When you do this, your insurer is in control and you aren’t. Please don’t ever let an insurance company control you or your claim. Since everything is documented, anything you say, and the manner in which you say it, will be held against you. I know there has been a lot of name calling and judgment making since the 60 Minutes and NBC Dateline programs, but insurers are not concerned with what you say, or, call them.

As private disability companies they are only concerned with using what you say as a reason to peg you as a “nut” and support your claim for denial. Whenever you feel like calling the claims examiner names, or telling claims reps to “stuff it,” go into a closet let it all out, then write a short, polite letter discussing only the facts of your claim, limited to one or two paragraphs, making sure to keep a copy. You are talking to an insurance company who does not care what you call them, so don’t bother.

Never download medical information from the Internet and send it in. Why not? Insurers really don’t care. They won’t read it. It may get pitched. It will be used against you. If your insurer has made a decision to disregard the opinions of your primary care physician, why would they care about medical information YOU downloaded from the Internet about your impairment? Technically, if you send it in, it is supposed to be a part of the Administrative Record (your claim file). I had an attorney from Unum’s legal department tell me once “All that means is that the claimant’s attorney knows how to use the Internet.”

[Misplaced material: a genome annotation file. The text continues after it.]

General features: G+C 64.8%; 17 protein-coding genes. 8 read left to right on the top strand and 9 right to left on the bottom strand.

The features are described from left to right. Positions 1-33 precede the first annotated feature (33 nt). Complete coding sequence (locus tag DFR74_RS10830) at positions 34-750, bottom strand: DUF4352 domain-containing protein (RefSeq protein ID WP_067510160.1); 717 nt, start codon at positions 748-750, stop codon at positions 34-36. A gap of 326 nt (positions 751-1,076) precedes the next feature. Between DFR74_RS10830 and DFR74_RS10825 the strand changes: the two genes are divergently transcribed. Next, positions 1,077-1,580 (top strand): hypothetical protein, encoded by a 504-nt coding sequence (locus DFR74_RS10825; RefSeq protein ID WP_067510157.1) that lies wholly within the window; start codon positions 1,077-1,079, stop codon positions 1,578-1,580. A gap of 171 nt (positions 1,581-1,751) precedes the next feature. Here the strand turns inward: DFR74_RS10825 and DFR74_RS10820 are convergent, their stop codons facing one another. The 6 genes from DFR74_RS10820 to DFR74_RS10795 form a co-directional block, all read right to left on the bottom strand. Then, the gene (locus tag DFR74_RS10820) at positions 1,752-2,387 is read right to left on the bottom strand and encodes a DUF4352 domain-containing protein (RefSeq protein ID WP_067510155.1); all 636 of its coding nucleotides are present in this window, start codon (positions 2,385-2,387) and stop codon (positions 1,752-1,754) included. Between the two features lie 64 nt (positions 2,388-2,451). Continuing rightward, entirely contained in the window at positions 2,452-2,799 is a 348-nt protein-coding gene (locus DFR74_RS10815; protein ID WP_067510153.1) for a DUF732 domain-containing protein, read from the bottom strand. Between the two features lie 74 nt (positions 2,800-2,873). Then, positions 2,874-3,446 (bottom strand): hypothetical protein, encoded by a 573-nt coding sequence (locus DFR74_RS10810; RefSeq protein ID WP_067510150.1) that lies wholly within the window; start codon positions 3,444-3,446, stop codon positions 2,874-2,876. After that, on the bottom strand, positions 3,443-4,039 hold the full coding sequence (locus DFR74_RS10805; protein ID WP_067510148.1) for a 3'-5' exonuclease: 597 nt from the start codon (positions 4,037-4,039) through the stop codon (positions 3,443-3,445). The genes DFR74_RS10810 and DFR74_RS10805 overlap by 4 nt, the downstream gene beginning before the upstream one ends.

Most insurers scan and imaging all paper now in a data center so it would be interesting to see just how much of downloaded “stuff” from the Internet is actually scanned on the permanent record. (Image) When it was an “all paper claim” most of this information “hit the can.” If your occupation was as a Secretary, for example, sitting at a computer, downloading, and printing a lot of paperwork to send to Unum could be interpreted as work capacity. Don’t bother, no insurer cares about information you submit from the Internet.

Maintain a journal,or keep a complete paper record. Getting angry will not serve you well when dealing with any disability insurer. Make sure you start a journal or diary and keep records of all conversations you have with your claims specialist. Ask for names of Consultants, Managers, Directors, Vocational and Medical reviewers and document the substance of every conversation and call you have and receive from your disability insurer. Sometimes the claims examiners are not very professional with you, so make sure you document those conversations as well.

DCS recommends requesting all communications in writing and avoiding the irate claims specialists all together.

I know it is difficult enough trying to get a disability claim paid these days. It’s a frustrating process. But, name calling, accusations, anger and profanity just come back to haunt you in the end. Engaging in such conversation gives the insurance company control over you and your claim. Don’t give them that kind of power. And clearly, don’t conflict with the issue, just resolve the problem!

Besides, these days it’s usually the claims specialists who are rude, condescending, and negative. If you request all communications in writing, claims reps are reluctant to memorialize their bad manners. Take the high ground, and then be still.